Results From The United States Cluster Headache Survey. Todd D. Rozen ,
MD, Royce S. Fishman . International Headache Congress, September 2009
Objectives: To present results from the largest survey to date of cluster headache (CH)
patients living in the United States
Background: With the support of CH based organizations and the AHS, CH patients were
randomly solicited via approximately 9000 emails and internet advertisements to participate in a survey. Only patients who were diagnosed with CH by a neurologist were able to participate.
Methods: Survey consisted of 187 multiple choice and fill in questions and was placed on
an Internet website from October 12, 2008 through December 12, 2008. Survey
addressed clinical, epidemiologic and economic issues related to CH.
Results: 1134 individuals completed the survey (816 male, 318 female). 868 patients
had episodic CH (male: female 2.9:1) while 266 had chronic CH (male:female 1.8:1).
Highlights: 71% had their first ever CH at 30 years of age or younger, 35% 20 years of age or younger, while 20% of CCH started after age 40 years vs 10% ECH. Predominant eye color was blue 33%, brown 33% and hazel 21%. Brown eye color was most common in ECH; blue most common in CCH. Diagnosis was typically initially made by a general practitioner or a general (non headache specialist) neurologist. Average time to correct diagnosis was usually either less than 1 year (25%) or 10 years plus (22%). 73% had a smoking history and 72% had at least one parent who smoked while the patient lived with that parent. 45% continued to smoke at the same rate as before CH onset. 16% had never smoked prior to CH onset. 50% stated alcohol triggered a headache while 85% would stop drinking during a CH cycle. Weather changes triggered CH in 36%. 17% had an immediate family member with CH and 52% had a family member with migraine. 55% had thoughts about suicide while 2.2% tried to commit suicide. Depression was the most common comorbid condition occurring in 24% while lung cancer was rare occurring in only 3 patients. Clinically, auras occurred in 21%, almost all lasting less than 25 minutes; lacrimation most common associated symptom 91%, photophobia/phonophobia 45% and nausea 36%. Bilateral pain was rare, but more common in CCH 8.3% vs ECH 1.5%. 50% of the patients would physically hit themselves during a headache. Almost equal distribution of headache onset times during 24-hour day; peak 2:00AM. Most common months to start cycle March, April, September, October. Treatment: Only injectable sumatriptan and oxygen were deemed effective acute treatments, but 52% had never tried injectable sumatriptan and 34% had never tried oxygen. Only 8% had a GON block. Most recognized preventives were deemed ineffective in >70%+ of patients. Verapamil was never tried in 37%, while lithium, valproic acid, gabapentin, methysergide, methylergonovine, and topiramate had not been tried in >70%+. 17% lost their job secondary to CH while 9% had to quit work or go on disability. Almost 50% of survey responders were not currently seeing a neurologist.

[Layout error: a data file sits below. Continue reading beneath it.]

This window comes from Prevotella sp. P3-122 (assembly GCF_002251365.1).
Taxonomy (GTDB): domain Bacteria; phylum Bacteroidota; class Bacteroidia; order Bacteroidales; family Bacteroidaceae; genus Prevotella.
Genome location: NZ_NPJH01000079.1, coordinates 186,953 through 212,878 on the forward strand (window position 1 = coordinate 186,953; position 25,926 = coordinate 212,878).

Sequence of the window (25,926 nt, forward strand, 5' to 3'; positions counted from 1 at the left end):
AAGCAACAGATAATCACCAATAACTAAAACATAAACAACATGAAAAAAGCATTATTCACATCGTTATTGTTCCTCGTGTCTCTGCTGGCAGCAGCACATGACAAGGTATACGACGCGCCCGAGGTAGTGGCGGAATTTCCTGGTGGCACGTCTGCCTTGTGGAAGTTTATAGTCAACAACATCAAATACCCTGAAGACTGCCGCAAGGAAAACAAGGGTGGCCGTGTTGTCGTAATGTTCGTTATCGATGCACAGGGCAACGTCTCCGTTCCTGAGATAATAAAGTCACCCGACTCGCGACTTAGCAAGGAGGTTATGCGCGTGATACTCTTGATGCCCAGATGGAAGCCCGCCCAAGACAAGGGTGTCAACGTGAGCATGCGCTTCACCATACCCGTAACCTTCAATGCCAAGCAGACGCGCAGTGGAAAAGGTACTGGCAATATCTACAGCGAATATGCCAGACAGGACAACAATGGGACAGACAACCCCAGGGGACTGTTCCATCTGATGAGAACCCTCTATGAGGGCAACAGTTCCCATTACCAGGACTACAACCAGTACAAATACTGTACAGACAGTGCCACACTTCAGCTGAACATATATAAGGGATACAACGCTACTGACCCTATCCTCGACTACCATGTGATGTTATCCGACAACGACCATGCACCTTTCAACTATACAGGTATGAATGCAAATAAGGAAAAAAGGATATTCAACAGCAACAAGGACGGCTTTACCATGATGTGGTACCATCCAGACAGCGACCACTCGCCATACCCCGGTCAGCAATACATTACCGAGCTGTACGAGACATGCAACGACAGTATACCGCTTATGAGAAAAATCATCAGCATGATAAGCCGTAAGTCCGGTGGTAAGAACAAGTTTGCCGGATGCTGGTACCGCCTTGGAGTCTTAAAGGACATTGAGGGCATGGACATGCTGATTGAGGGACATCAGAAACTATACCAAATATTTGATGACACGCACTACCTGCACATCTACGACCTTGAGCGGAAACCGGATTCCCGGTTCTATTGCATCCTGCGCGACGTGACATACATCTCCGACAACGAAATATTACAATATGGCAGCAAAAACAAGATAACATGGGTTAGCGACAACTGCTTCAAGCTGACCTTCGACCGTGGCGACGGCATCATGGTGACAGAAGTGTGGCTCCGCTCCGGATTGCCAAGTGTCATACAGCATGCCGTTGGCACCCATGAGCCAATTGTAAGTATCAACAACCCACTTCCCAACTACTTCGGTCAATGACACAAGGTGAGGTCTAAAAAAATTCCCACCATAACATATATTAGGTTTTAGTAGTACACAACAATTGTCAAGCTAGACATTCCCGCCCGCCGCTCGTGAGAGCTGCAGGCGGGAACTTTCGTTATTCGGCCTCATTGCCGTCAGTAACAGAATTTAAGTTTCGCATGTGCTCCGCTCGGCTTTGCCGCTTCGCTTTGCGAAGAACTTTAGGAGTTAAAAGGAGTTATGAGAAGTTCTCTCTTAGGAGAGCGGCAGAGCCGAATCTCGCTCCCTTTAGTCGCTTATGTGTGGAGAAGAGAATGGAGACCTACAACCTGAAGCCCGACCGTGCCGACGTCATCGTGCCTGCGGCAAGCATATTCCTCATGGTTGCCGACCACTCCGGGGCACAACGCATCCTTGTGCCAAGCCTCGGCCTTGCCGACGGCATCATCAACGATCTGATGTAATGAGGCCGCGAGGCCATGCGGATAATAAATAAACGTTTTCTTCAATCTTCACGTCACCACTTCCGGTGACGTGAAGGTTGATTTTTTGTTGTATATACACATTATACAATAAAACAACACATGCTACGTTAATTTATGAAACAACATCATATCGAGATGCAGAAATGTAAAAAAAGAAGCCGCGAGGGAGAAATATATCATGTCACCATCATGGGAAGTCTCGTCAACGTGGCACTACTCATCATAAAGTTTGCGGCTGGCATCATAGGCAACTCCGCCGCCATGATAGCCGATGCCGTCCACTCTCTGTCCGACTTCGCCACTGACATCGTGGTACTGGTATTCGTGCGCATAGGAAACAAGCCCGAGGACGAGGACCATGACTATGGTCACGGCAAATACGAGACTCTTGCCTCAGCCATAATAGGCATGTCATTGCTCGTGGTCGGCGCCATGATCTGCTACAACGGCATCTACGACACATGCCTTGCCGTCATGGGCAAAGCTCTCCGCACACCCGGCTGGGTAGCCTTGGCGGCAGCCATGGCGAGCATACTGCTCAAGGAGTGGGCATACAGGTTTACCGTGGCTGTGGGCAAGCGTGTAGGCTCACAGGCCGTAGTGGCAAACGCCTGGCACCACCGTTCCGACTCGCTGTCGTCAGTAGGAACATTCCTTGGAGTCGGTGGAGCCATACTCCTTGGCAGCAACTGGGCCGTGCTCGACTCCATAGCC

Conclusions: In the United States many CH patients are not currently seeing a
neurologist, are not being exposed to recognized acute and preventive therapies and are
not finding treatment to be effective when prescribed. This is leading to job loss and
disability. This survey will help define the clinical description of CH.
Study supported by (if applicable): Unrestricted educational support from Linde
Healthcare. The Linde Group; primary and secondary authors received no honoraria. 1. Geisinger Health System, Neurology, Danville, PA, 17822, United States 2. The Linde Group, Linde Healthcare, Hernando, FL, 34442, United States

Source: http://ouchuk.org/sites/default/files/downloads/cluster_headache_survey.pdf

Glossar_nl_dzd 01_2010

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